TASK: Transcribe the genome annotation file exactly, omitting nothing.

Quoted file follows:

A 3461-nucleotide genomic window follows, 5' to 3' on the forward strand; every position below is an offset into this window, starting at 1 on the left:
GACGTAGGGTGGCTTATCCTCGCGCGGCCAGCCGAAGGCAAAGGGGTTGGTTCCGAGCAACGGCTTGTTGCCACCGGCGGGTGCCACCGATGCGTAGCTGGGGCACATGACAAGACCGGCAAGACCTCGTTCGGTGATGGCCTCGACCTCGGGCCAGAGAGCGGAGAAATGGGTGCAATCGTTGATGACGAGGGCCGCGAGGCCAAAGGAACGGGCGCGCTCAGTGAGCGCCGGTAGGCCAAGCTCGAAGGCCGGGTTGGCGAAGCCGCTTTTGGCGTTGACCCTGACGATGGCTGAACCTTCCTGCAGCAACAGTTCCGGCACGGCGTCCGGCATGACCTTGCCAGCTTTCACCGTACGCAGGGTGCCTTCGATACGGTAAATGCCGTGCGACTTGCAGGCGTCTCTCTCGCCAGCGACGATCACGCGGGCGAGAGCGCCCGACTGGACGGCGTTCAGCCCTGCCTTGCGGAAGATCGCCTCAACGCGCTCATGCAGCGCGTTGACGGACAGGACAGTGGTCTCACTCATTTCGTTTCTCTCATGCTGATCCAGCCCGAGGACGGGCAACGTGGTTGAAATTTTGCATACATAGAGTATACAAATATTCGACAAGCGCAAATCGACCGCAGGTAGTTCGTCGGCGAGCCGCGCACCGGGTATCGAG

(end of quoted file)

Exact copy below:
A 3461-nucleotide genomic window follows, 5' to 3' on the forward strand; every position below is an offset into this window, starting at 1 on the left:
GACGTAGGGTGGCTTATCCTCGCGCGGCCAGCCGAAGGCAAAGGGGTTGGTTCCGAGCAACGGCTTGTTGCCACCGGCGGGTGCCACCGATGCGTAGCTGGGGCACATGACAAGACCGGCAAGACCTCGTTCGGTGATGGCCTCGACCTCGGGCCAGAGAGCGGAGAAATGGGTGCAATCGTTGATGACGAGGGCCGCGAGGCCAAAGGAACGGGCGCGCTCAGTGAGCGCCGGTAGGCCAAGCTCGAAGGCCGGGTTGGCGAAGCCGCTTTTGGCGTTGACCCTGACGATGGCTGAACCTTCCTGCAGCAACAGTTCCGGCACGGCGTCCGGCATGACCTTGCCAGCTTTCACCGTACGCAGGGTGCCTTCGATACGGTAAATGCCGTGCGACTTGCAGGCGTCTCTCTCGCCAGCGACGATCACGCGGGCGAGAGCGCCCGACTGGACGGCGTTCAGCCCTGCCTTGCGGAAGATCGCCTCAACGCGCTCATGCAGCGCGTTGACGGACAGGACAGTGGTCTCACTCATTTCGTTTCTCTCATGCTGATCCAGCCCGAGGACGGGCAACGTGGTTGAAATTTTGCATACATAGAGTATACAAATATTCGACAAGCGCAAATCGACCGCAGGTAGTTCGTCGGCGAGCCGCGCACCGGGTATCGAG